Pope’s statements on social networking inspire Catholic student

Thane Himes

Pope Benedict XVI released a statement to Catholics regarding the benefits and drawbacks of the Internet on Jan. 24, focusing on social networking, blogs and YouTube.

Kevin Nennig, senior in computer engineering, is the president of the Catholic Student Community.

“I find it inspiring to listen to what [the pope] says,” Nennig said. “He, as well as the rest of the Vatican people, know all the philosophies of the church and have read the Bible and understand it a heck of a lot more than I do.”

The pope said the Internet is a great way to connect with others, but noted that Christians must be aware that their message should not derive its worth from the number of visits they receive. Nennig couldn’t agree more.

“I’m very personal when it comes to my faith,” Nennig said. “I feel like it’s a lot easier to spread [the message of God] face-to-face where people can see my emotions and see how I feel about it exactly.”

Nennig also recognizes the usefulness of the Internet for mass communication.

“For initial contact, I would definitely say that a more personal approach is the way to go,” Nennig said. “But for bringing out messages or Bible verses for people that are already hooked and want to read more or something like that, I would definitely say that the Internet is a 100 percent good place to [spread the message].”

Today, there are plenty of blogs, websites, YouTube channels and more devoted to arguments and debates. The pope said the proclamation of the Gospel requires a respectful and sensitive attitude.

“I think that with anything you believe in, in today’s society, if you truly 100 percent believe in something, you’ll probably be considered an extremist by somebody,” Nennig said. “In terms of God and salvation and all that, we, in all reality, don’t know what the right and wrong way is. There is a moderation, and it’s a hard line to find.”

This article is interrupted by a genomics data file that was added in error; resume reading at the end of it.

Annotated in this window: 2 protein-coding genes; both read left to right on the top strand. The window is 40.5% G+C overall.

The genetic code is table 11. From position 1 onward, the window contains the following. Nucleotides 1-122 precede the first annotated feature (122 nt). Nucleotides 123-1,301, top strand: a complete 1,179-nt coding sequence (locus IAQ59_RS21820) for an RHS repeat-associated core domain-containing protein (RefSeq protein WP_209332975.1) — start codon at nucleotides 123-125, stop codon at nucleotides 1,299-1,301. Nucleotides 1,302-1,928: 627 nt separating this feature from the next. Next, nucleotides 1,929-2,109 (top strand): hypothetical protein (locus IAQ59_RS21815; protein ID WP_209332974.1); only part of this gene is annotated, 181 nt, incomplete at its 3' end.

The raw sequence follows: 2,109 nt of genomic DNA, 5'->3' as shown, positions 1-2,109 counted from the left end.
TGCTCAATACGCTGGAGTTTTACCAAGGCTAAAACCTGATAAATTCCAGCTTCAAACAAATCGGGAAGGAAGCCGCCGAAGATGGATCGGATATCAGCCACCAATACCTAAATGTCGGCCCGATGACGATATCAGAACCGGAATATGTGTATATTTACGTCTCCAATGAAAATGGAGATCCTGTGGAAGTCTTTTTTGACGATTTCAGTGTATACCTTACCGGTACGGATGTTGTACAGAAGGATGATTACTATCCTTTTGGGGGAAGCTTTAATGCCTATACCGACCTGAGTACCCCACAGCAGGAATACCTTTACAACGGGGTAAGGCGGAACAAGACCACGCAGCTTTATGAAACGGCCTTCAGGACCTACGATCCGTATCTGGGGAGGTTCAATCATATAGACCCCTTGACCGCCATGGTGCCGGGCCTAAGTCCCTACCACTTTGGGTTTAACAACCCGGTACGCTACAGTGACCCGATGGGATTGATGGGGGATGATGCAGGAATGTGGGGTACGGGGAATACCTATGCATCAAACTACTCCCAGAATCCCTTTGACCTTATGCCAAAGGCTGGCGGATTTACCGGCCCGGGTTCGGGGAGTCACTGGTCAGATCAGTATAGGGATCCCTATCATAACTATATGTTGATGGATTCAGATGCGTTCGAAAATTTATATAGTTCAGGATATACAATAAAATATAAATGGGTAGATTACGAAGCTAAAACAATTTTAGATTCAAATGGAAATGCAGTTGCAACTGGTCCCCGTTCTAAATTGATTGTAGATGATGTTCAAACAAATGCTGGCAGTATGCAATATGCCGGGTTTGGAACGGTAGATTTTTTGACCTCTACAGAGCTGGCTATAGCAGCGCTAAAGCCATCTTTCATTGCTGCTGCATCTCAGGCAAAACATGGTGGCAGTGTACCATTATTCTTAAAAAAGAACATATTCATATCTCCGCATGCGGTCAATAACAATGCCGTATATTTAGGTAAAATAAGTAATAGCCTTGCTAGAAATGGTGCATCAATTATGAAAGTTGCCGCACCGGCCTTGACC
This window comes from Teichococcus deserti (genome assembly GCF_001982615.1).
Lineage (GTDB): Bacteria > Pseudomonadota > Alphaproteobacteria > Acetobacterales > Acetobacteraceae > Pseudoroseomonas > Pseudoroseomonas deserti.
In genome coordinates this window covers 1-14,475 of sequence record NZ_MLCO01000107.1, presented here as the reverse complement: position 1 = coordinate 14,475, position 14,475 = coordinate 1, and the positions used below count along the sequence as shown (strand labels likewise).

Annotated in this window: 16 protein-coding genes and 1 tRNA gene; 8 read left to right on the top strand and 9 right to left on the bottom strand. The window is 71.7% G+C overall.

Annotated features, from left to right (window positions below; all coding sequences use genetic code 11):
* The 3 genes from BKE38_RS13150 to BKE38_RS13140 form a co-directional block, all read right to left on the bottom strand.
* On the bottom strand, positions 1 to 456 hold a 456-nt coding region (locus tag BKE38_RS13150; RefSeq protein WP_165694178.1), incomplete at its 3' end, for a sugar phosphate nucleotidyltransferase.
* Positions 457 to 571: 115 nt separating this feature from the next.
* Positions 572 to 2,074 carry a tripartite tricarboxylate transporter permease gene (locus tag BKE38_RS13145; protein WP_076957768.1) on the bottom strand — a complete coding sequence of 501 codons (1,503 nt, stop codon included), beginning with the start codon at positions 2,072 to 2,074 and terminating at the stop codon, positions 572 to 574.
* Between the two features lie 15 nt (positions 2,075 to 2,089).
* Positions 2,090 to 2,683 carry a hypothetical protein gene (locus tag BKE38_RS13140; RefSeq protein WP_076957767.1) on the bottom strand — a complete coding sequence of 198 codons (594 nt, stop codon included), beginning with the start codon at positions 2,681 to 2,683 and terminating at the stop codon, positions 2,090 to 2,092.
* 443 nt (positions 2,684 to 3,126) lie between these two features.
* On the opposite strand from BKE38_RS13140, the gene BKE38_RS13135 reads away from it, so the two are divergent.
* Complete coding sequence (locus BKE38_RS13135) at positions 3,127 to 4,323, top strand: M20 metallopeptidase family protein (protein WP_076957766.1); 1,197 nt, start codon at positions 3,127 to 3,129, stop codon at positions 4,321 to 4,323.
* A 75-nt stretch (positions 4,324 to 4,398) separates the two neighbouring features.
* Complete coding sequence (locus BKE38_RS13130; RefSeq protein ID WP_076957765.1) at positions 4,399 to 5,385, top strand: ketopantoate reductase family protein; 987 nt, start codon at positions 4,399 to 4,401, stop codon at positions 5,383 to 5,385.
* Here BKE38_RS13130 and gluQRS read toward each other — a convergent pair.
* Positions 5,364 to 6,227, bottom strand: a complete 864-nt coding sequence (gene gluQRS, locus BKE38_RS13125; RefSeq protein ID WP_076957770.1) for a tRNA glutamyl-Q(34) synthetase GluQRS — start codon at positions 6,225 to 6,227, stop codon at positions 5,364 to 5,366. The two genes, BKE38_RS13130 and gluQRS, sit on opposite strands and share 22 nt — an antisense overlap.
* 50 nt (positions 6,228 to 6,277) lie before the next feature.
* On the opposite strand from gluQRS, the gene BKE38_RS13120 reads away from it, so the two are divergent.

Nennig finds it difficult to see Christian messages on the Internet delivered in an aggressive or insensitive manner.

“It’s hard, because they want to get the message across, but they’re not figuring out the correct way to do it,” Nennig said. “I think that’s a really important thing today, because we’re so judgmental and there’s so left-wing and so right-wing and whatever else in between.”

Nennig wishes these messages were worded with more kindness, though he agrees with the general statement.

“Some of the things that are said today in general are not said in the ways that it should be said to respect other people,” Nennig said. “I think that [respecting other people] is a really big thing today, especially when it comes to faith and religion.”

Nennig urges his fellow Christians to simply ignore extremist arguments on the Internet. Those types of debates can be handled much better in person, when a more authentic connection can be established, he said.

The pope stressed avoiding the temptation of constructing an artificial or dishonest personality for oneself on the Internet. This concern is focused primarily on young people like Nennig, who are far more technologically savvy and use the Internet more frequently than older generations.

“Be proud of who you are,” Nennig said. “Above all, stand by your beliefs, even if you’re going against the current.”